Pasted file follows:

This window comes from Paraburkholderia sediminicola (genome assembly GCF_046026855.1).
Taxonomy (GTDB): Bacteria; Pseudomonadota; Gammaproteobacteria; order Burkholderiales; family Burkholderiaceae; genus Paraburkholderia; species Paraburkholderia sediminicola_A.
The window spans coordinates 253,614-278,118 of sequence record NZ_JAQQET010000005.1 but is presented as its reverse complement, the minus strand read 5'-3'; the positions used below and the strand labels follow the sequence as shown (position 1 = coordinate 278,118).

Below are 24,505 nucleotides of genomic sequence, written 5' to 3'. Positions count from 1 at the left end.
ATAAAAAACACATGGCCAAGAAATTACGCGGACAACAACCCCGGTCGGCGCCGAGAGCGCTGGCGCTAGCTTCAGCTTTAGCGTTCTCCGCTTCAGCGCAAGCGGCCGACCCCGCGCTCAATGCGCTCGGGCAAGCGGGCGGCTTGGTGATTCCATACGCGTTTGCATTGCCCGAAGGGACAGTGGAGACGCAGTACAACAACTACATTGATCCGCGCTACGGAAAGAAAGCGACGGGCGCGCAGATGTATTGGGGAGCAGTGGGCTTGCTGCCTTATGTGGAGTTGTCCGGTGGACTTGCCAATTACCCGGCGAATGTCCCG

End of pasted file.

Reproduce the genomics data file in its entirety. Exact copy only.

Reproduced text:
This window comes from Paraburkholderia sediminicola (genome assembly GCF_046026855.1).
Taxonomy (GTDB): Bacteria; Pseudomonadota; Gammaproteobacteria; order Burkholderiales; family Burkholderiaceae; genus Paraburkholderia; species Paraburkholderia sediminicola_A.
The window spans coordinates 253,614-278,118 of sequence record NZ_JAQQET010000005.1 but is presented as its reverse complement, the minus strand read 5'-3'; the positions used below and the strand labels follow the sequence as shown (position 1 = coordinate 278,118).

Below are 24,505 nucleotides of genomic sequence, written 5' to 3'. Positions count from 1 at the left end.
ATAAAAAACACATGGCCAAGAAATTACGCGGACAACAACCCCGGTCGGCGCCGAGAGCGCTGGCGCTAGCTTCAGCTTTAGCGTTCTCCGCTTCAGCGCAAGCGGCCGACCCCGCGCTCAATGCGCTCGGGCAAGCGGGCGGCTTGGTGATTCCATACGCGTTTGCATTGCCCGAAGGGACAGTGGAGACGCAGTACAACAACTACATTGATCCGCGCTACGGAAAGAAAGCGACGGGCGCGCAGATGTATTGGGGAGCAGTGGGCTTGCTGCCTTATGTGGAGTTGTCCGGTGGACTTGCCAATTACCCGGCGAATGTCCCG